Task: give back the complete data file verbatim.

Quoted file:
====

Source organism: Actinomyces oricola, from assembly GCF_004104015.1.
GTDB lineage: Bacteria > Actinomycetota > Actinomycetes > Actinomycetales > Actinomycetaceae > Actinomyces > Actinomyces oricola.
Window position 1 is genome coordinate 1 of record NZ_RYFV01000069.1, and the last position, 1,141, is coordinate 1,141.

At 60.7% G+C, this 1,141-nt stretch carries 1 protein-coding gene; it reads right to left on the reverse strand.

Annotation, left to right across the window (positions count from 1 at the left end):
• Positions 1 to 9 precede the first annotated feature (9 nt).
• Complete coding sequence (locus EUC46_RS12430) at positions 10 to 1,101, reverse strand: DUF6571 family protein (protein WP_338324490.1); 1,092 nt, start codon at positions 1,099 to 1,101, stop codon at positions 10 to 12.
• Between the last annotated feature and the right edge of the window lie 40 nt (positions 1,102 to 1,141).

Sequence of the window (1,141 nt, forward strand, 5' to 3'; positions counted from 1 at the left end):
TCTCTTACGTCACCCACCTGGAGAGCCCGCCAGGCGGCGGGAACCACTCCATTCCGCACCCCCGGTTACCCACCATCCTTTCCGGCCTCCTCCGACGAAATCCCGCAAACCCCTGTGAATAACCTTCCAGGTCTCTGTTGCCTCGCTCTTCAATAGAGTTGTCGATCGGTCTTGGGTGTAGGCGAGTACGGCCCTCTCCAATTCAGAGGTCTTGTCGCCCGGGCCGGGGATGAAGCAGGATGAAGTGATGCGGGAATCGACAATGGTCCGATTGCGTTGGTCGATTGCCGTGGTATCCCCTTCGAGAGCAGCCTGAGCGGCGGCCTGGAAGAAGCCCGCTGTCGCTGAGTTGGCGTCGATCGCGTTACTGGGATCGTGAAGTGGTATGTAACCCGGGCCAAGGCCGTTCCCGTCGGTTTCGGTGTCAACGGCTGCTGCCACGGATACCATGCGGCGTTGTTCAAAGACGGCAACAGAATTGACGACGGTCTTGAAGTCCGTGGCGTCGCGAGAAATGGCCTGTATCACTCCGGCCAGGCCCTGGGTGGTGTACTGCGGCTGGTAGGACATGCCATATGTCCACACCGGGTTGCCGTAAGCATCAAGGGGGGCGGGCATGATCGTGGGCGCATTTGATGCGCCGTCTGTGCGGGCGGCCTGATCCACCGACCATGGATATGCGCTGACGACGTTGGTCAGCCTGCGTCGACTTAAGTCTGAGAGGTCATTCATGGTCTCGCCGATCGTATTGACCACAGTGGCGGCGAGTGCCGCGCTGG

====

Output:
Source organism: Actinomyces oricola, from assembly GCF_004104015.1.
GTDB lineage: Bacteria > Actinomycetota > Actinomycetes > Actinomycetales > Actinomycetaceae > Actinomyces > Actinomyces oricola.
Window position 1 is genome coordinate 1 of record NZ_RYFV01000069.1, and the last position, 1,141, is coordinate 1,141.

At 60.7% G+C, this 1,141-nt stretch carries 1 protein-coding gene; it reads right to left on the reverse strand.

Annotation, left to right across the window (positions count from 1 at the left end):
• Positions 1 to 9 precede the first annotated feature (9 nt).
• Complete coding sequence (locus EUC46_RS12430) at positions 10 to 1,101, reverse strand: DUF6571 family protein (protein WP_338324490.1); 1,092 nt, start codon at positions 1,099 to 1,101, stop codon at positions 10 to 12.
• Between the last annotated feature and the right edge of the window lie 40 nt (positions 1,102 to 1,141).

Sequence of the window (1,141 nt, forward strand, 5' to 3'; positions counted from 1 at the left end):
TCTCTTACGTCACCCACCTGGAGAGCCCGCCAGGCGGCGGGAACCACTCCATTCCGCACCCCCGGTTACCCACCATCCTTTCCGGCCTCCTCCGACGAAATCCCGCAAACCCCTGTGAATAACCTTCCAGGTCTCTGTTGCCTCGCTCTTCAATAGAGTTGTCGATCGGTCTTGGGTGTAGGCGAGTACGGCCCTCTCCAATTCAGAGGTCTTGTCGCCCGGGCCGGGGATGAAGCAGGATGAAGTGATGCGGGAATCGACAATGGTCCGATTGCGTTGGTCGATTGCCGTGGTATCCCCTTCGAGAGCAGCCTGAGCGGCGGCCTGGAAGAAGCCCGCTGTCGCTGAGTTGGCGTCGATCGCGTTACTGGGATCGTGAAGTGGTATGTAACCCGGGCCAAGGCCGTTCCCGTCGGTTTCGGTGTCAACGGCTGCTGCCACGGATACCATGCGGCGTTGTTCAAAGACGGCAACAGAATTGACGACGGTCTTGAAGTCCGTGGCGTCGCGAGAAATGGCCTGTATCACTCCGGCCAGGCCCTGGGTGGTGTACTGCGGCTGGTAGGACATGCCATATGTCCACACCGGGTTGCCGTAAGCATCAAGGGGGGCGGGCATGATCGTGGGCGCATTTGATGCGCCGTCTGTGCGGGCGGCCTGATCCACCGACCATGGATATGCGCTGACGACGTTGGTCAGCCTGCGTCGACTTAAGTCTGAGAGGTCATTCATGGTCTCGCCGATCGTATTGACCACAGTGGCGGCGAGTGCCGCGCTGG